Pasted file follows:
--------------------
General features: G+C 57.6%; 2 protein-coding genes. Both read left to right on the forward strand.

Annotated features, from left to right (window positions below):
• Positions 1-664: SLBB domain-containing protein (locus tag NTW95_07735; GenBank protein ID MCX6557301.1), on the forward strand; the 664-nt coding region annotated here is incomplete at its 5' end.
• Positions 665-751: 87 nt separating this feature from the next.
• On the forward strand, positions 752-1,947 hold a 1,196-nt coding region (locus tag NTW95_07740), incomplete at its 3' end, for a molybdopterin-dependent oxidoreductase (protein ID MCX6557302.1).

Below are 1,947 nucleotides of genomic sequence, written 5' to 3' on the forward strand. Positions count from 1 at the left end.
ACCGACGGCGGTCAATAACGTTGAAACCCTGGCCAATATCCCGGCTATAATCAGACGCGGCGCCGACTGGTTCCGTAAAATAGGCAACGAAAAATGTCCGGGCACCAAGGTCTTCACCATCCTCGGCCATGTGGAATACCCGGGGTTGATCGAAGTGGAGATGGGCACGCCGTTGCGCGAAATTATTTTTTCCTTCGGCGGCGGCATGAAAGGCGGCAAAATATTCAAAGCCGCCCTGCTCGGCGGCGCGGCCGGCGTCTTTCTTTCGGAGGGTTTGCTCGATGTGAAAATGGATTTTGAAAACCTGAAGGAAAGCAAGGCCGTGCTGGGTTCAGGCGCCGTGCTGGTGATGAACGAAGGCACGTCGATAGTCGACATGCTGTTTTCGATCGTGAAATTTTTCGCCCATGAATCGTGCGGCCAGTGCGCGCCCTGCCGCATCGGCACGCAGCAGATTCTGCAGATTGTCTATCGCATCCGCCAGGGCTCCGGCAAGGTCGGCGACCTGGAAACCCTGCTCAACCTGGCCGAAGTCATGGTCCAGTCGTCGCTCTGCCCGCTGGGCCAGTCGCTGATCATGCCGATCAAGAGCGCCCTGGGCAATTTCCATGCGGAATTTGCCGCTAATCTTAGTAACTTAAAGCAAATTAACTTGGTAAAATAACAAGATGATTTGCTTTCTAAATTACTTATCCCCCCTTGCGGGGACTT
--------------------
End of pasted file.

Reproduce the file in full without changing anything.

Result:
General features: G+C 57.6%; 2 protein-coding genes. Both read left to right on the forward strand.

Annotated features, from left to right (window positions below):
• Positions 1-664: SLBB domain-containing protein (locus tag NTW95_07735; GenBank protein ID MCX6557301.1), on the forward strand; the 664-nt coding region annotated here is incomplete at its 5' end.
• Positions 665-751: 87 nt separating this feature from the next.
• On the forward strand, positions 752-1,947 hold a 1,196-nt coding region (locus tag NTW95_07740), incomplete at its 3' end, for a molybdopterin-dependent oxidoreductase (protein ID MCX6557302.1).

Below are 1,947 nucleotides of genomic sequence, written 5' to 3' on the forward strand. Positions count from 1 at the left end.
ACCGACGGCGGTCAATAACGTTGAAACCCTGGCCAATATCCCGGCTATAATCAGACGCGGCGCCGACTGGTTCCGTAAAATAGGCAACGAAAAATGTCCGGGCACCAAGGTCTTCACCATCCTCGGCCATGTGGAATACCCGGGGTTGATCGAAGTGGAGATGGGCACGCCGTTGCGCGAAATTATTTTTTCCTTCGGCGGCGGCATGAAAGGCGGCAAAATATTCAAAGCCGCCCTGCTCGGCGGCGCGGCCGGCGTCTTTCTTTCGGAGGGTTTGCTCGATGTGAAAATGGATTTTGAAAACCTGAAGGAAAGCAAGGCCGTGCTGGGTTCAGGCGCCGTGCTGGTGATGAACGAAGGCACGTCGATAGTCGACATGCTGTTTTCGATCGTGAAATTTTTCGCCCATGAATCGTGCGGCCAGTGCGCGCCCTGCCGCATCGGCACGCAGCAGATTCTGCAGATTGTCTATCGCATCCGCCAGGGCTCCGGCAAGGTCGGCGACCTGGAAACCCTGCTCAACCTGGCCGAAGTCATGGTCCAGTCGTCGCTCTGCCCGCTGGGCCAGTCGCTGATCATGCCGATCAAGAGCGCCCTGGGCAATTTCCATGCGGAATTTGCCGCTAATCTTAGTAACTTAAAGCAAATTAACTTGGTAAAATAACAAGATGATTTGCTTTCTAAATTACTTATCCCCCCTTGCGGGGACTT